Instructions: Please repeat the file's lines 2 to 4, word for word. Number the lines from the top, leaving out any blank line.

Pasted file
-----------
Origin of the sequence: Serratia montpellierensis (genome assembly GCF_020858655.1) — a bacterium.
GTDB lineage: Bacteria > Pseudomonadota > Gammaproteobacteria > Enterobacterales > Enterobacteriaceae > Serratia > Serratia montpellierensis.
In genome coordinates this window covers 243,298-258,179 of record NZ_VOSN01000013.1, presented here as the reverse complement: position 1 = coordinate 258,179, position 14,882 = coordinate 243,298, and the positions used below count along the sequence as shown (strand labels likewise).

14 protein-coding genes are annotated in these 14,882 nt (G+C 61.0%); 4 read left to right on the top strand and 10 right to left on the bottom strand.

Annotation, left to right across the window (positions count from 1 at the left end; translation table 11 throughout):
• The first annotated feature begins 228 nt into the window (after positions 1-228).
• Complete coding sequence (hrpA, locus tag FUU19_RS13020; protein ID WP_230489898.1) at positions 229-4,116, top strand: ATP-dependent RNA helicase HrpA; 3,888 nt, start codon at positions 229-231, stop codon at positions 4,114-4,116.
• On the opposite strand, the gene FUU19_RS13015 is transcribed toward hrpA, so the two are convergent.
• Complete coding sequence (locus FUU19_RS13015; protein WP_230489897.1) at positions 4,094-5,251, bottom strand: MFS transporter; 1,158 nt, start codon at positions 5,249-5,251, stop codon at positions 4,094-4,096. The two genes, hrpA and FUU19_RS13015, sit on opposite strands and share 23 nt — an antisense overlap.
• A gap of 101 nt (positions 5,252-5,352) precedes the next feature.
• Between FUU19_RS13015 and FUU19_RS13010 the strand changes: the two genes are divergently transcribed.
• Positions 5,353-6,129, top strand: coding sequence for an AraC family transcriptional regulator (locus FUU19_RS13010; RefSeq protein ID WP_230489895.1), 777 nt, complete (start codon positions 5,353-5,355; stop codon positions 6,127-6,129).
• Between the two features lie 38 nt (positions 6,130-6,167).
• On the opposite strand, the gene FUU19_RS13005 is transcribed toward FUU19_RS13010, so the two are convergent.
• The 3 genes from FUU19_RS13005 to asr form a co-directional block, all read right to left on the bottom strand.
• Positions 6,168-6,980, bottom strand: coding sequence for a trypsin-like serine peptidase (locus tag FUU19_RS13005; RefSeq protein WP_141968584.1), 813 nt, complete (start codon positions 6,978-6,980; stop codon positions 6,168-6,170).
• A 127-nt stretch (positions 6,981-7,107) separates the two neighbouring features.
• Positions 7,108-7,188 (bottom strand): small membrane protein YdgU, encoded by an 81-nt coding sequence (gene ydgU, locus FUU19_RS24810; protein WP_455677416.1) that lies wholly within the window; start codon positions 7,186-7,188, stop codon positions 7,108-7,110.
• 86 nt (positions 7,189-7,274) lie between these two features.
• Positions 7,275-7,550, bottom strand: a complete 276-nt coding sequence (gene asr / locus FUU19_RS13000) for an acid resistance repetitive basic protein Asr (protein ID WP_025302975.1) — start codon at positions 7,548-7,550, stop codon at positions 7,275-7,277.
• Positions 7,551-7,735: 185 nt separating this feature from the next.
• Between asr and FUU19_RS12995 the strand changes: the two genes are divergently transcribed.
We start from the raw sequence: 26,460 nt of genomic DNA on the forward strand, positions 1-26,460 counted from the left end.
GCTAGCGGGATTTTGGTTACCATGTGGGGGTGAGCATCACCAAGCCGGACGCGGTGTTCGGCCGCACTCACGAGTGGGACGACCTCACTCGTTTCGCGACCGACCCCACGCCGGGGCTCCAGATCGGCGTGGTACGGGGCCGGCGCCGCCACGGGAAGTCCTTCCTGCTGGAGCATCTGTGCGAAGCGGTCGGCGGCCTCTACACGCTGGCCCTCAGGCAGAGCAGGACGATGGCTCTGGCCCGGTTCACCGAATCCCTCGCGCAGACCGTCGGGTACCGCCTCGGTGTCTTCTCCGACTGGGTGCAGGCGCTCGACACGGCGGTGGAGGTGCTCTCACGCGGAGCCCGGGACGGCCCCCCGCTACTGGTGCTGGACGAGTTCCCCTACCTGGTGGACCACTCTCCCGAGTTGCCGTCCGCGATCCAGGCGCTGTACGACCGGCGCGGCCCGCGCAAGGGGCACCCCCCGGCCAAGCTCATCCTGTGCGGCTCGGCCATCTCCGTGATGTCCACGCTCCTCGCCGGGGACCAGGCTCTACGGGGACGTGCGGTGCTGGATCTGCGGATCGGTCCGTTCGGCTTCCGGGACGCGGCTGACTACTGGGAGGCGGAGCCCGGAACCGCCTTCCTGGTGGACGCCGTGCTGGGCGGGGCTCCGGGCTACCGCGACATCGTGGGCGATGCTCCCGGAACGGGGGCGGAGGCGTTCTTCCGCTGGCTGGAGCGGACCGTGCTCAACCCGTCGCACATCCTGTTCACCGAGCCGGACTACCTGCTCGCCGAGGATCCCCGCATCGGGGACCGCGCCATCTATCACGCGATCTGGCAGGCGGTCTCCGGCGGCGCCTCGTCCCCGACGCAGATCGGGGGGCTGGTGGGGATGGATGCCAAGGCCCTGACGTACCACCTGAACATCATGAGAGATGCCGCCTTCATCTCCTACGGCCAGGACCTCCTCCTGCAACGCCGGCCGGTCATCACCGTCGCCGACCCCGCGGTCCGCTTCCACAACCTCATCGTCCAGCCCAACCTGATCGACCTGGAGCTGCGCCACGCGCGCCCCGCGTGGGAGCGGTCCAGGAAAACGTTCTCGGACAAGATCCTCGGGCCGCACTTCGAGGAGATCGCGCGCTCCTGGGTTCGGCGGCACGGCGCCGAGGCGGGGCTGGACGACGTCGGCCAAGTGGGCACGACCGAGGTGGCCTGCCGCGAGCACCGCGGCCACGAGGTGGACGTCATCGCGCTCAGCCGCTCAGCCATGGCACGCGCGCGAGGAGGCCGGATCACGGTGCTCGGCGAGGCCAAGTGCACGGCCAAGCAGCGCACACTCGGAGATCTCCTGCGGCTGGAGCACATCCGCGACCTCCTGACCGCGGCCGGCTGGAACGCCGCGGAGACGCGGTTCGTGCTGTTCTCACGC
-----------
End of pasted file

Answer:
GTDB lineage: Bacteria > Pseudomonadota > Gammaproteobacteria > Enterobacterales > Enterobacteriaceae > Serratia > Serratia montpellierensis.
In genome coordinates this window covers 243,298-258,179 of record NZ_VOSN01000013.1, presented here as the reverse complement: position 1 = coordinate 258,179, position 14,882 = coordinate 243,298, and the positions used below count along the sequence as shown (strand labels likewise).

14 protein-coding genes are annotated in these 14,882 nt (G+C 61.0%); 4 read left to right on the top strand and 10 right to left on the bottom strand.